Slick, glossy and radiating juicy villainy, it knows exactly what kind of movie it is and goes for it with giddy abandon.
This poor girl. I wanted to reach out my arms and hug her. That was during the first half of "The Match Factory Girl." Then my sympathy began to wane. By the end of the film, I think it's safe to say Iris gives as good as she gets.
The film begins with a big log. In documentary style, we see what happens to it. It has its bark stripped off. Blades shave thin sheets from it. These sheets are chopped into matchsticks and divided and stacked and dipped and arrayed and portioned into boxes, which are labeled, packed into larger boxes, and labeled again. That's where Iris comes in. At first we see only her hands, straightening labels, sticking them down, removing duplicates. Then we see her face, which reflects absolutely no emotion.
The Finnish director Aki Kaurismäki fascinates me. I am never sure if he intends us to laugh or cry with his characters--both, I suppose. He often portrays unremarkable lives of unrelenting grimness, sadness, desolation. When his characters are not tragic, he elevates them to such levels as stupidity, cluelessness, self-delusion or mental illness. Iris, the match factory girl, incorporates all of these attributes.
She is played by the actress Kati Outinen, a Kaurismäki favorite who has often starred for him. Whatever it is she does, she is very good at it. His camera stares at her, and she stares back. She is a pale blonde, slender, with a receding chin and eyes set deep in pools of mascara. If she were to laugh, that would be as novel as when Garbo talked for the first time. It would be easy to describe her as "plain," but you know, she would have a pretty face if she ever animated it with a personality. In "The Match Factory Girl" she is deadpan and passive, a person who is accustomed to misery.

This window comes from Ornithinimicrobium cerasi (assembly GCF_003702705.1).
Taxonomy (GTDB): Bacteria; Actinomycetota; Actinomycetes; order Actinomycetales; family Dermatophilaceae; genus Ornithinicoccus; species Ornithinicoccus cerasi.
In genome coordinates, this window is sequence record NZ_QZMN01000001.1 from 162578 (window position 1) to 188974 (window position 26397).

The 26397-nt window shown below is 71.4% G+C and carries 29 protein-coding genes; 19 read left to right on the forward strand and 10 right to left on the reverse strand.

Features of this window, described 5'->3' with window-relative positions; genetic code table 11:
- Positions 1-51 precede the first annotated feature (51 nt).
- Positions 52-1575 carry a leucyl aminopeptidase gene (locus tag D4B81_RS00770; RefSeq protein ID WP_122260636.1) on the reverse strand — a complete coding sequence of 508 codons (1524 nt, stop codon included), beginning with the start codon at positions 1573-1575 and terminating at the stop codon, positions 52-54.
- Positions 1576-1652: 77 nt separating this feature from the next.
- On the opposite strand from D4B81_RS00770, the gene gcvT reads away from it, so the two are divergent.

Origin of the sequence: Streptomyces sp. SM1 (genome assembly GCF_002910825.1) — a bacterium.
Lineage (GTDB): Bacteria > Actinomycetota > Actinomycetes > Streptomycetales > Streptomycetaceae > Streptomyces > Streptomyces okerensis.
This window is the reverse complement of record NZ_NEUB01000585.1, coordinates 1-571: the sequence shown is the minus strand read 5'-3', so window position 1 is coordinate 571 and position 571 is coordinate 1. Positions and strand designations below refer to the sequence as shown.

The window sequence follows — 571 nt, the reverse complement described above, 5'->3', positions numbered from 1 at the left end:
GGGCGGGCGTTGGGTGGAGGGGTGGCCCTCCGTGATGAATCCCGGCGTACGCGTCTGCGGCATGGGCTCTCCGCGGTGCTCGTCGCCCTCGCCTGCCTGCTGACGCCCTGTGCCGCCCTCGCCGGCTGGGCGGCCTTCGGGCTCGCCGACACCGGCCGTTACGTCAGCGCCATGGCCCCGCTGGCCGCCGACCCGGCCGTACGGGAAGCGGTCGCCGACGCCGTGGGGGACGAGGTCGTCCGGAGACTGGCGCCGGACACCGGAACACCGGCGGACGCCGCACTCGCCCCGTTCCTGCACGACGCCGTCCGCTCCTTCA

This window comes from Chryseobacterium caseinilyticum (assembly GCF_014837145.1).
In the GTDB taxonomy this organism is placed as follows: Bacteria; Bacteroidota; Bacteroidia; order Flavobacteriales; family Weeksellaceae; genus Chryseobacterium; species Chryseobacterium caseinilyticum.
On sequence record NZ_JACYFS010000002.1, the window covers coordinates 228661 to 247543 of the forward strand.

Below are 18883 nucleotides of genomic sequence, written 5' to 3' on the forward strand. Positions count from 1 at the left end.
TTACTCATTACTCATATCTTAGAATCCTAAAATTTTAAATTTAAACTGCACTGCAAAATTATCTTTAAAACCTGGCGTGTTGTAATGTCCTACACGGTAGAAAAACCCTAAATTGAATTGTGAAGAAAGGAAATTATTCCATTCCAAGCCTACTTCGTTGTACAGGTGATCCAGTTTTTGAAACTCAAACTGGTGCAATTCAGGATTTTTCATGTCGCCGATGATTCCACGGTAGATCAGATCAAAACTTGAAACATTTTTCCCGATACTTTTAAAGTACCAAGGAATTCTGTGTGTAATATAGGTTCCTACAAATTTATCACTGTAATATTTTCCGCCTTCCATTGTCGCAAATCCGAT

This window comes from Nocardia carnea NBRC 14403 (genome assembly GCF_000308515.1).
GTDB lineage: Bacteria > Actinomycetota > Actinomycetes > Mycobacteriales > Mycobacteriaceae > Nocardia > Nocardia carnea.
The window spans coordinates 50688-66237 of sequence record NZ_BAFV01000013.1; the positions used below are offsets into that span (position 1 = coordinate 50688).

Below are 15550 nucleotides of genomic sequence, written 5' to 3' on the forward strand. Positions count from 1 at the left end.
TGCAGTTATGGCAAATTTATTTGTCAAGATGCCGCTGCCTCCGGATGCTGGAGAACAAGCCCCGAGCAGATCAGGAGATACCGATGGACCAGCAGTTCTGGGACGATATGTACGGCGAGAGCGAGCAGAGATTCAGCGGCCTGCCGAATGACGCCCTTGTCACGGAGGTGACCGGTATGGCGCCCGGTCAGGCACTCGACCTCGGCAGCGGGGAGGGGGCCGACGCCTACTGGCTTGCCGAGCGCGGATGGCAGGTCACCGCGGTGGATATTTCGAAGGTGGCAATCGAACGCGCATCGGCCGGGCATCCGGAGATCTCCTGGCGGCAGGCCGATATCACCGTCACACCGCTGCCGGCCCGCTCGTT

Her job at the match factory is boring and thankless. She is one of the few humans among the machines. She takes the tram home to Factory Lane, where a shabby alley door admits her to the two-room apartment she shares with her mother and stepfather. They sit in a stupor watching the news on TV. Her mother smokes mechanically, so listless long ashes gather on her cigarette. Iris cooks dinner, serves it, and sits down with them. A soup has pieces of meat in it, and her mother reaches out a fork and stabs a bite from Iris' plate. She is expected to do all the cleaning, sleep on the sofa, and pay rent.
In the evenings she goes out seeking companionship, and is ignored. At a club, nobody asks her to dance. In a bar, she locks eyes with a bearded man. His gaze is aggressive, not affectionate. They sleep with one another. He never calls her again. She goes to his flat to indicate she cares for him. He tells her, “Nothing could touch me less than your affection.” That's all he ever says to her. Her stepfather says less. "Whore," he calls her, after she spends some of her paycheck on a pretty red frock.
I watched hypnotically. Few films are ever this unremittingly unyielding. I found myself as tightly gripped as with a good thriller. I could hardly believe the litany of horrors. What made it more mesmerizing is that it's all on the same tonal level: Iris passively endures a series of humiliations, cruelties and dismissals. This cannot be tragedy because she lacks the stature to be a heroine. It cannot be comedy because she doesn't get the joke. What can it be?
Kaurismäki has made many films with hapless characters. When I say that when I see each one it makes me eager for the next. I suppose my description makes this one sound depressing, but although it is about a depressed woman it is always challenging us, nudging, teasing our incredulity. When Kaurismäki has an entry in a film festival, I will make it my business to see it.